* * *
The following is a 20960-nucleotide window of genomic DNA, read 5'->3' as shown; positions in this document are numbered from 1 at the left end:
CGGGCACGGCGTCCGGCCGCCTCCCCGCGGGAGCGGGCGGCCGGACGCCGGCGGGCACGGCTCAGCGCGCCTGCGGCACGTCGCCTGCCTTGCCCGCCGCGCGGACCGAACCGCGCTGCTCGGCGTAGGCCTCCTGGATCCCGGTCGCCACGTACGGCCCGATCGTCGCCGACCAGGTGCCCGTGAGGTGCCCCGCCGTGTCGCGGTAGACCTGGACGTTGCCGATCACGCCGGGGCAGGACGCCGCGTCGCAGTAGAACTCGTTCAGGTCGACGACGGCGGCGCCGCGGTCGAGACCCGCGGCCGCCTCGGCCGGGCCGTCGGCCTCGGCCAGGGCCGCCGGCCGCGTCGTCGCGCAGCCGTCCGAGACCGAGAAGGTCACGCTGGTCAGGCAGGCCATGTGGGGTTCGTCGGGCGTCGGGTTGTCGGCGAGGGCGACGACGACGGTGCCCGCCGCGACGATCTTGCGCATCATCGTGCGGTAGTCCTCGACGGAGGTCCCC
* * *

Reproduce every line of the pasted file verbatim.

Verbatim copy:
The following is a 20960-nucleotide window of genomic DNA, read 5'->3' as shown; positions in this document are numbered from 1 at the left end:
CGGGCACGGCGTCCGGCCGCCTCCCCGCGGGAGCGGGCGGCCGGACGCCGGCGGGCACGGCTCAGCGCGCCTGCGGCACGTCGCCTGCCTTGCCCGCCGCGCGGACCGAACCGCGCTGCTCGGCGTAGGCCTCCTGGATCCCGGTCGCCACGTACGGCCCGATCGTCGCCGACCAGGTGCCCGTGAGGTGCCCCGCCGTGTCGCGGTAGACCTGGACGTTGCCGATCACGCCGGGGCAGGACGCCGCGTCGCAGTAGAACTCGTTCAGGTCGACGACGGCGGCGCCGCGGTCGAGACCCGCGGCCGCCTCGGCCGGGCCGTCGGCCTCGGCCAGGGCCGCCGGCCGCGTCGTCGCGCAGCCGTCCGAGACCGAGAAGGTCACGCTGGTCAGGCAGGCCATGTGGGGTTCGTCGGGCGTCGGGTTGTCGGCGAGGGCGACGACGACGGTGCCCGCCGCGACGATCTTGCGCATCATCGTGCGGTAGTCCTCGACGGAGGTCCCC